Oumari knows that just being back at the Asian Cup after a 19-year absence is already a victory for the nation of six million people.
“For sure it is a great thing for us as a national team, but also for all the people (of Lebanon),” the 30-year-old said. “I hope we will write history and get very far in this tournament.”
Oumari’s journey to play for the Cedars is an interesting, and not unfamiliar one in the recent climate of war, family displacement and refugees. His parents, both born in Lebanon, fled the country during the civil war of the 1970s, making their way to Germany, where Oumari was born in 1988.
Starting his professional career in the lower divisions, he gradually worked his way through the professional tiers of club football in Germany, playing for SV Babelsberg in the fourth division, FC Rot-Weiß Erfurt in the third tier, before making the step up to FSV Frankfurt in 2.Bundesliga in 2013.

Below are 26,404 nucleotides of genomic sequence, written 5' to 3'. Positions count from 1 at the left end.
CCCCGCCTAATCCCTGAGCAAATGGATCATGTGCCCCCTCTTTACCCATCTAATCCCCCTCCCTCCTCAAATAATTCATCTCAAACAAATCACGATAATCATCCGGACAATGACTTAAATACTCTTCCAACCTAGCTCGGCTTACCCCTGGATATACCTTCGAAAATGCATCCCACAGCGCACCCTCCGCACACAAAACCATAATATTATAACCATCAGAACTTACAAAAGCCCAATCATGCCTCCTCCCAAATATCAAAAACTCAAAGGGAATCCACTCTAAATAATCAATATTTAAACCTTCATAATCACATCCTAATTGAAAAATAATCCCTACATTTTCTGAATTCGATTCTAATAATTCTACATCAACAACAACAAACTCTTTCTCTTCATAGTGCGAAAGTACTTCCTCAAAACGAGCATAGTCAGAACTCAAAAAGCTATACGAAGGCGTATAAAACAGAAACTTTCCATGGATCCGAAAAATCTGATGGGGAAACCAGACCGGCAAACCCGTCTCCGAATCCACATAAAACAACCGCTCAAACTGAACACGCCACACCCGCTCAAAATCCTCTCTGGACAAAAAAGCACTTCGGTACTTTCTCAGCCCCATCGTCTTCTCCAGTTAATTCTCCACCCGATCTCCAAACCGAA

Along the way he came to the attention of the Lebanon Football Association, and when the invitation came to join the Cedars in 2013, there was no hesitation in accepting and representing the country of his heritage, if not his birth.
“When I got the invitation from the national team for sure I didn’t have to think about it,” he recalled. “I was very proud to play for the national team.”
His debut in a 2-0 win against Syria in September 2013 did not go to plan, however, getting sent off late in the game. His next appearance would not come for almost two years after Miodrag Radulovic had taken over as coach.
“To be honest it was my decision not to play for the national team for these two years,” he said.